The occasion of today’s Gospel story was a festival of the Jews in Jerusalem to which Jesus went up, probably Pentecost, the spring harvest festival. The place where the event in today’s Gospel took place was a pool called either Bethseda, which means House of Mercy, or Beth-zatha, which means House of Olives. Around it were five porticoes where many invalids lay in hope of being cured.
Several years ago when I visited Jerusalem I was taken to see this pool near the site of St. Anne’s Church. Because of the way in which the city grew up around and above that place the actual pool is perhaps 40 or 50 feet beneath ground level. We could see the pool far below us, and what was left of some of the porticoes, with some of the mosaic designs on them, and with pillars that had held up some sort of sheltering roof over the places where those waiting to be healed would be lying in wait of a chance to enter the pool when the waters were periodically troubled by underground surges. Continue reading →
We invite your prayers to the God of compassion in words and images on Facebook, Twitter or Instagram in the format #prayersof #intercession … you may want to start “I pray for…”
View the prayers of others: prayersofthepeople.org
Br. Geoffrey Tristram offered this homily on the prayer of intercession at the Monastery as part of the Teach Us to Pray series, October 20, 2009.
One of the most wonderful experiences of my life was some years ago when living in England I had a sabbatical, and I spent a few months living in Egypt. Most of the time I lived in Cairo, and the part of Cairo I loved most of all, was not the famous parts with the pyramids and the sphinx, or even the medieval Islamic City of Cairo, but Old Cairo, Al-Qahira, south of the modern city, next to the Nile. The small walled city is Christian, Coptic Christian, and it is full of ancient churches like St. Barbara’s, St. John the Baptist, St. George, St. Mark. Continue reading →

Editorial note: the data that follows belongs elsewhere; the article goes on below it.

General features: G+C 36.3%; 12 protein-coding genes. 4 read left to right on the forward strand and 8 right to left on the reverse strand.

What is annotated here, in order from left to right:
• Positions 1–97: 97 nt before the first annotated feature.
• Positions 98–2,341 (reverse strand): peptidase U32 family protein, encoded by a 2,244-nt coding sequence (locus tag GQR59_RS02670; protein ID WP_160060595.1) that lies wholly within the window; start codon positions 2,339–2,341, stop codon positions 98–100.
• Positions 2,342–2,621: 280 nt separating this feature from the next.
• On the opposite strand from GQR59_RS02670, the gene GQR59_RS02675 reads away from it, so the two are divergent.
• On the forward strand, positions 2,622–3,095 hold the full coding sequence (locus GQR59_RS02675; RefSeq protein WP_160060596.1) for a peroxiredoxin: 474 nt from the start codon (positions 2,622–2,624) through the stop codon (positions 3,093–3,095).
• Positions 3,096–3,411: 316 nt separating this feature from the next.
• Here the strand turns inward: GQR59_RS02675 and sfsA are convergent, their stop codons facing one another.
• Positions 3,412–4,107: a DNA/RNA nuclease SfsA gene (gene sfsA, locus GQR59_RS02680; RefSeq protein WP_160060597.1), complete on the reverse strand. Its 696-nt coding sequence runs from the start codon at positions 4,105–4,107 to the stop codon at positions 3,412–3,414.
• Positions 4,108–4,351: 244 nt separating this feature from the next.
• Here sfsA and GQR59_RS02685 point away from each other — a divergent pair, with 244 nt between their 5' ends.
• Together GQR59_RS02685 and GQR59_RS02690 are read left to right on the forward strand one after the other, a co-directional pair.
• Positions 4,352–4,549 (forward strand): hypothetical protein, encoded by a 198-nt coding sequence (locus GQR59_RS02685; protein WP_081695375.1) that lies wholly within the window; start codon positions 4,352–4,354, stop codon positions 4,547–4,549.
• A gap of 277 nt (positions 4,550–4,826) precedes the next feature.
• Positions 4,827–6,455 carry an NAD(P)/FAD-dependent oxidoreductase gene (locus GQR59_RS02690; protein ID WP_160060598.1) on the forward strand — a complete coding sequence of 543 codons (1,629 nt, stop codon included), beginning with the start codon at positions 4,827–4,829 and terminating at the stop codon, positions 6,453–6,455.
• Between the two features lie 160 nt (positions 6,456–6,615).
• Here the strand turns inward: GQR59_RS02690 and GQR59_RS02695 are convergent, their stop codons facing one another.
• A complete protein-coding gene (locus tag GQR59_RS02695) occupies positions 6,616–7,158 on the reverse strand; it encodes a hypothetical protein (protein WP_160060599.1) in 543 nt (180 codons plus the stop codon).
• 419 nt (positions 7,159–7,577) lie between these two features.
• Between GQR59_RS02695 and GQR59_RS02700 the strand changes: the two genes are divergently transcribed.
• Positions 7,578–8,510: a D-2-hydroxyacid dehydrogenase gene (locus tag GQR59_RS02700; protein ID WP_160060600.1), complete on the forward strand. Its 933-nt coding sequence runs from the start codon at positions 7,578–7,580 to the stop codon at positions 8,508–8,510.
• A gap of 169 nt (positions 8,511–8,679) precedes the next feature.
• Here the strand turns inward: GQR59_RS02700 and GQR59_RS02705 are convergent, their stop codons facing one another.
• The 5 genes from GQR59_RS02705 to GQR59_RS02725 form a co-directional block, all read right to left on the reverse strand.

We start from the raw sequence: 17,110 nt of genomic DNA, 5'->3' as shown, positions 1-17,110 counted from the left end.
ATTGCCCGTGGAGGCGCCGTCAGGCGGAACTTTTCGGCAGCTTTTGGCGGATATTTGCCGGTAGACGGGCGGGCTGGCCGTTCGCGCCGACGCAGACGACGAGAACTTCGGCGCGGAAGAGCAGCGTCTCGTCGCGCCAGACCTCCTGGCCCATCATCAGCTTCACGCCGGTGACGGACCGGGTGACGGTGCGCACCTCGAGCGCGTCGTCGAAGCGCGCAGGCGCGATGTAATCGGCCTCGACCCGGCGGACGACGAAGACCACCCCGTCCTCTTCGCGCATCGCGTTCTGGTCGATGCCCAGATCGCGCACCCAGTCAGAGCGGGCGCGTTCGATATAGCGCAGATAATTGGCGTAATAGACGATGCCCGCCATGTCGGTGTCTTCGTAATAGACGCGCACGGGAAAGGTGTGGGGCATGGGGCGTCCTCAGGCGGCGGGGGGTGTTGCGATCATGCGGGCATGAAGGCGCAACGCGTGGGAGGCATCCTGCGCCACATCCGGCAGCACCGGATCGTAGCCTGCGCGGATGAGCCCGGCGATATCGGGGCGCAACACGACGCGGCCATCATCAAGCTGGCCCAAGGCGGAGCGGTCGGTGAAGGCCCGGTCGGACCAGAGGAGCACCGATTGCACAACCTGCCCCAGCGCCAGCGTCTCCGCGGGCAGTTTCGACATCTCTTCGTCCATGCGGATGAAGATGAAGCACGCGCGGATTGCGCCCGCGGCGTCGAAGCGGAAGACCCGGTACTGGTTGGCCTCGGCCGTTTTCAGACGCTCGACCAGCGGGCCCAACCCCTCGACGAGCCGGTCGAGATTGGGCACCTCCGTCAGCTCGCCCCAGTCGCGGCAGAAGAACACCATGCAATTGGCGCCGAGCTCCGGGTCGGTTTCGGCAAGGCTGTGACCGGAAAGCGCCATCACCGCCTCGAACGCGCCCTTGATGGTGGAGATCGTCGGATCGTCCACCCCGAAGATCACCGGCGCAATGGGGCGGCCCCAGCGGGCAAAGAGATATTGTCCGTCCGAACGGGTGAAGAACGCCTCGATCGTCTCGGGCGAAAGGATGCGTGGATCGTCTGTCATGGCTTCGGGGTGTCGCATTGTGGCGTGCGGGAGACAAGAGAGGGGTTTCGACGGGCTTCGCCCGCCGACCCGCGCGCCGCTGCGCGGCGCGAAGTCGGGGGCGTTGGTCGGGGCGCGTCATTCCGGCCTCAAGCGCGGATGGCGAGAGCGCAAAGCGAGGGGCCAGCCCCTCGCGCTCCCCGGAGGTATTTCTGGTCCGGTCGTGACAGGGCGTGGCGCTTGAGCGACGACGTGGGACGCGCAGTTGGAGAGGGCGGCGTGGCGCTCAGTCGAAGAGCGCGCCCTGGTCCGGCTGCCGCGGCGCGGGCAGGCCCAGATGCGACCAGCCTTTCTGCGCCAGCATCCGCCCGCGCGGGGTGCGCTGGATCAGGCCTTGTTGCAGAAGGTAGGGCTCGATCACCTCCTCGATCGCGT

As we brothers have occasion to walk along Memorial Drive, we have often witnessed people, passers by unknown to us as well as our friends, standing on the top steps of the Monastery Church, craning their necks to peer over the fence to see our cloister garden. Some of that is fueled by curiosity about the Brothers, but most of it, I think, is simply a desire to look at something which is quite beautiful. Continue reading →
The Feast of the Nativity of the Blessed Virgin Mary
Micah 5:2-5a Psalm 113
Romans 8:28-30 Matthew 1:18-25
Several years ago, quite unexpectedly, a friend and I were invited to join the annual French national healing pilgrimage to Lourdes, to be a part of a contingent of 1,000 malades and 3,000 caregivers to spend a week at the famous holy place of healing. Continue reading →
It’s hard to know quite what to make of this: the “woes” to Chorazin and Bethsaida, the damning to hell of Capernaum. I’m tempted to suspect that this anger actually reflects the concerns of a later generation. Matthew seems to have been written about 50 years after Jesus’ death. Perhaps Chorazin, Bethsaida and Capernaum were Jewish communities that resisted conversion to Christianity, or even persecuted Christian Jews. Continue reading →